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First major air evacuation


There are certain potentially fatal situations where nothing but aircraft can save the day. This story is one of them. It was back in 1929-30 and the geography was Afghanistan and India. It was safe to be in India but it was getting hot as Hell in Afghanistan.

 

 

 

King Amanullah of Afghanistan had traveled to Europe and when he returned home he instigated a series of Western-style reforms. That didn’t go over well with the mullahs.

Before long there was rebellion among the Shinwari, one of eastern Afghanistan's main tribes. They seized the city of Jalalabad and cut off traffic and communication across the Khyber Pass, the famous route used, among others, by Alexander the Great and Genghis Khan. The British legation and other nationals in Kabul were cut off from an escape to India and in desperation they asked the British government to airlift them out.

Then on Dec.14, things got worse. Habibullah Khan, marched on Kabul with up to 1,000 men and took high positions to the northwest of the city.

On Dec. 17, the British authorities decided that the women and children would have to be evacuated. Then as the British officials in Kabul were requesting aircraft from the Royal Air Force in India, the wireless radio they were using became unserviceable.

Messages that were laid out on the ground by bed sheets greeted the first aircraft sent in to make arrangements for the airlift. Fourteen bullets pierced the two-seater de Havilland DH9A biplane, damaging a radiator and oil pump and forcing it down. A second flight the same day was also riddled with rifle fire, but delivered a signaling kit.

The RAF had troop carriers based in Iraq, seven X Vickers Victoria and a Handley Page Hinaidi.

King Amanullah organized his followers and drove back the rebels, and kept driving them back to give the aircraft an opportunity to land, the first on Dec. 23. Twenty-one women and children were crammed into a Victoria for the freezing cold journey over the mountains.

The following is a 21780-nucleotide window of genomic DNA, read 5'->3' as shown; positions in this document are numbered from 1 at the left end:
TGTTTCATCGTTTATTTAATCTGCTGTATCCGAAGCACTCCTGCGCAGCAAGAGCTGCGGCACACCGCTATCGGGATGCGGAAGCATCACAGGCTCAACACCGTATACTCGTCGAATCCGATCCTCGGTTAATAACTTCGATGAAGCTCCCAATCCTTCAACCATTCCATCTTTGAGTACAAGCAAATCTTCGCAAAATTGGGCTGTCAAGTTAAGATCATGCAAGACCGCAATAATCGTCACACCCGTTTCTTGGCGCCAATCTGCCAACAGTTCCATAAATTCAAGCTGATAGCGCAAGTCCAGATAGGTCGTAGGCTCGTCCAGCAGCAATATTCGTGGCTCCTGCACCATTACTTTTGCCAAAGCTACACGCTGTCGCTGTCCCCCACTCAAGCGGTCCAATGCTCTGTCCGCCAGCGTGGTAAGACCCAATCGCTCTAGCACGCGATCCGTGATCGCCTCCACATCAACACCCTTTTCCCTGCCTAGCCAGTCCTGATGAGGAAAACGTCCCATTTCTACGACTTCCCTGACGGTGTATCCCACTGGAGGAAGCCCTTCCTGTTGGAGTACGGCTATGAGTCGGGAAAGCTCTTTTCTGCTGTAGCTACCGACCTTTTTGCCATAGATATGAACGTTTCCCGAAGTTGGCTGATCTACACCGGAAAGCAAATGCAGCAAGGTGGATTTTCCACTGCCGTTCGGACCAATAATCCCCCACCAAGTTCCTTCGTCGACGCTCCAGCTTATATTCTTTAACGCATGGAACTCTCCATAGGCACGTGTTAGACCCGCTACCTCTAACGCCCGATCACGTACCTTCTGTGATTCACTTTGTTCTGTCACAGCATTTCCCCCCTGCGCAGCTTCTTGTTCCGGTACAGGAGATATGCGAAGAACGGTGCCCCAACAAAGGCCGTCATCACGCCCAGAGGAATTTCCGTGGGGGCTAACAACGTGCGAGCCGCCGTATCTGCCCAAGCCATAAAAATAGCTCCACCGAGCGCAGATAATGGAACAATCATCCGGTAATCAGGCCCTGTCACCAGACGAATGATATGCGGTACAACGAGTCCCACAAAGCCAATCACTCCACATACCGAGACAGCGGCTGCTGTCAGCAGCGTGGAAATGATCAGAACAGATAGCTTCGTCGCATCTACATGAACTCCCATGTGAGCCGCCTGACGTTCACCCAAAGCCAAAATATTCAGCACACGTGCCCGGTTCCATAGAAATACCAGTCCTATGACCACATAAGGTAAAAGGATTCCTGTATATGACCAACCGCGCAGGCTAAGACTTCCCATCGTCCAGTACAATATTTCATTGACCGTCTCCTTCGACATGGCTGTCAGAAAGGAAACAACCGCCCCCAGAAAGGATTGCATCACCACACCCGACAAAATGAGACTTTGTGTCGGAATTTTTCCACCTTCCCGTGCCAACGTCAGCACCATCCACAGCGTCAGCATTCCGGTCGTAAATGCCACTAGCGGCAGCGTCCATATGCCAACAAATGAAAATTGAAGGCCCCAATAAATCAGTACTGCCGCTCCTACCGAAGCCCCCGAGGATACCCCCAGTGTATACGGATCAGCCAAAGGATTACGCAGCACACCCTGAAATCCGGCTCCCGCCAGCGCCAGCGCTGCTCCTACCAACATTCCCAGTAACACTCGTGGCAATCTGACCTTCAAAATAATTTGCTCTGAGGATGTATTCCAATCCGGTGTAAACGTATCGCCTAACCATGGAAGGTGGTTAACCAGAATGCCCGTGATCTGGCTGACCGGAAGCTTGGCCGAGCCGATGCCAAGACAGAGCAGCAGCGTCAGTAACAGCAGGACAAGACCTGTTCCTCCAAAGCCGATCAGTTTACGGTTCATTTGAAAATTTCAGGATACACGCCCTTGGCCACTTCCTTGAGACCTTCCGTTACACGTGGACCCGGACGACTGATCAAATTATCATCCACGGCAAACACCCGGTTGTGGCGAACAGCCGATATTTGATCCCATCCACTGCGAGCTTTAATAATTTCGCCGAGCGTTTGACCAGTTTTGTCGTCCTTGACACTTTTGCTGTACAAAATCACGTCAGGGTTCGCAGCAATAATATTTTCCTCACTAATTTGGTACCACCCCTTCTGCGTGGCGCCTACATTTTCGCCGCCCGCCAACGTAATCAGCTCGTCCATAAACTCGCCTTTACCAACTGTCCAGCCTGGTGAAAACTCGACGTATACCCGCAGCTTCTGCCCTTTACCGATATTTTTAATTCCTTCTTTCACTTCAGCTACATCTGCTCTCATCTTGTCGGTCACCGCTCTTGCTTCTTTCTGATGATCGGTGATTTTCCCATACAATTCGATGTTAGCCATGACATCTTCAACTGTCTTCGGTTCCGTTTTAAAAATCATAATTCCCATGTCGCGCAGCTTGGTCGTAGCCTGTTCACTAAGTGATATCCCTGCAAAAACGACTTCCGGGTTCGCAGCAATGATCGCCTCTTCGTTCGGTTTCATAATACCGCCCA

None of the aircraft had proper heaters and the evacuees almost froze to death huddled under blankets. The unstable air over the mountains meant that the majority suffered from airsickness. Buckets were passed around and emptied over the side.

During the first week, the RAF returned daily and by New Year's Day, 153 women and 163 children had been ferried to safety.

The world’s first major air evacuation continued. When the operation was concluded on Feb. 25, 1930 there were 586 civilians, nationals from 20 countries, rescued from the high, windswept airfield of Kabul to the safety of India.

By now, Habibullah Khan had lost control of his men and the city descended into chaos. The 586 had escaped just in time. As the last person evacuated looked back, he saw the city engulfed in flames.

The seven dependable Vickers Victorias and the single Handley Page flew 28,160 miles over high mountains without any accidents or injuries. These fragile biplanes of the RAF saved Kabul's entire diplomatic community from the jaws of a violent tribal revolt. Held aloft by little more than canvas, wood and wire, pilots braved freezing temperatures and snowy 10,000 ft mountains that offered nowhere for a forced landing.

Reference: Chronicle of Aviation

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